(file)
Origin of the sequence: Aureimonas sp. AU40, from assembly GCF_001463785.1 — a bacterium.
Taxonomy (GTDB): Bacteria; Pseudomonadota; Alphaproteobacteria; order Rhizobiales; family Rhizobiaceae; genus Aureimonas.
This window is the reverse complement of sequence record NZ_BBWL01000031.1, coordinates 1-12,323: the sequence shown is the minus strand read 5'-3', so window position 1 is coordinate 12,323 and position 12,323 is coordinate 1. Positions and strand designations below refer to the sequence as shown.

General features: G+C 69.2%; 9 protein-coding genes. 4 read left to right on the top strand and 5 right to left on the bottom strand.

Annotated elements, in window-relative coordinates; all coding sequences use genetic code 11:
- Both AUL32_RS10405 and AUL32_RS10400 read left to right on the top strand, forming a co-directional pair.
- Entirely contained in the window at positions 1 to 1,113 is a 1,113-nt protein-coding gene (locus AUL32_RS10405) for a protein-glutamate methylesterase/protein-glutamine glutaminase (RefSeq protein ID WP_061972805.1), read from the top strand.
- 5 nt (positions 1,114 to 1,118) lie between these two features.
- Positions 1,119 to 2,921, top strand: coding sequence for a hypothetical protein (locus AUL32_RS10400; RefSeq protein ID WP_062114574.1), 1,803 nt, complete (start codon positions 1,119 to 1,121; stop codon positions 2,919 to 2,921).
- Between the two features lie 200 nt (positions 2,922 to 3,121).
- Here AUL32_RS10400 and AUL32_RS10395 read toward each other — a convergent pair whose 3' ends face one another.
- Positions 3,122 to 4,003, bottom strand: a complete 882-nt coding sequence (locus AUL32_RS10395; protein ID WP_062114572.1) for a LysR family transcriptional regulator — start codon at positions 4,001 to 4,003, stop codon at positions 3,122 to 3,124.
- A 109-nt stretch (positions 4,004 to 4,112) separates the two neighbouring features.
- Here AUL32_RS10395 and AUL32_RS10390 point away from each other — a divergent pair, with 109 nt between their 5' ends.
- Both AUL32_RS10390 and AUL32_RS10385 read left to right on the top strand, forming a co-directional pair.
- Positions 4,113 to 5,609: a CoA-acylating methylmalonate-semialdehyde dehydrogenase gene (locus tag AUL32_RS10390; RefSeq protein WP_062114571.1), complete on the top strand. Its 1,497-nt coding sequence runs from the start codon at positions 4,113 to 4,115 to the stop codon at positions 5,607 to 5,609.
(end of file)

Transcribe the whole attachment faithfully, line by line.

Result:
Origin of the sequence: Aureimonas sp. AU40, from assembly GCF_001463785.1 — a bacterium.
Taxonomy (GTDB): Bacteria; Pseudomonadota; Alphaproteobacteria; order Rhizobiales; family Rhizobiaceae; genus Aureimonas.
This window is the reverse complement of sequence record NZ_BBWL01000031.1, coordinates 1-12,323: the sequence shown is the minus strand read 5'-3', so window position 1 is coordinate 12,323 and position 12,323 is coordinate 1. Positions and strand designations below refer to the sequence as shown.

General features: G+C 69.2%; 9 protein-coding genes. 4 read left to right on the top strand and 5 right to left on the bottom strand.

Annotated elements, in window-relative coordinates; all coding sequences use genetic code 11:
- Both AUL32_RS10405 and AUL32_RS10400 read left to right on the top strand, forming a co-directional pair.
- Entirely contained in the window at positions 1 to 1,113 is a 1,113-nt protein-coding gene (locus AUL32_RS10405) for a protein-glutamate methylesterase/protein-glutamine glutaminase (RefSeq protein ID WP_061972805.1), read from the top strand.
- 5 nt (positions 1,114 to 1,118) lie between these two features.
- Positions 1,119 to 2,921, top strand: coding sequence for a hypothetical protein (locus AUL32_RS10400; RefSeq protein ID WP_062114574.1), 1,803 nt, complete (start codon positions 1,119 to 1,121; stop codon positions 2,919 to 2,921).
- Between the two features lie 200 nt (positions 2,922 to 3,121).
- Here AUL32_RS10400 and AUL32_RS10395 read toward each other — a convergent pair whose 3' ends face one another.
- Positions 3,122 to 4,003, bottom strand: a complete 882-nt coding sequence (locus AUL32_RS10395; protein ID WP_062114572.1) for a LysR family transcriptional regulator — start codon at positions 4,001 to 4,003, stop codon at positions 3,122 to 3,124.
- A 109-nt stretch (positions 4,004 to 4,112) separates the two neighbouring features.
- Here AUL32_RS10395 and AUL32_RS10390 point away from each other — a divergent pair, with 109 nt between their 5' ends.
- Both AUL32_RS10390 and AUL32_RS10385 read left to right on the top strand, forming a co-directional pair.
- Positions 4,113 to 5,609: a CoA-acylating methylmalonate-semialdehyde dehydrogenase gene (locus tag AUL32_RS10390; RefSeq protein WP_062114571.1), complete on the top strand. Its 1,497-nt coding sequence runs from the start codon at positions 4,113 to 4,115 to the stop codon at positions 5,607 to 5,609.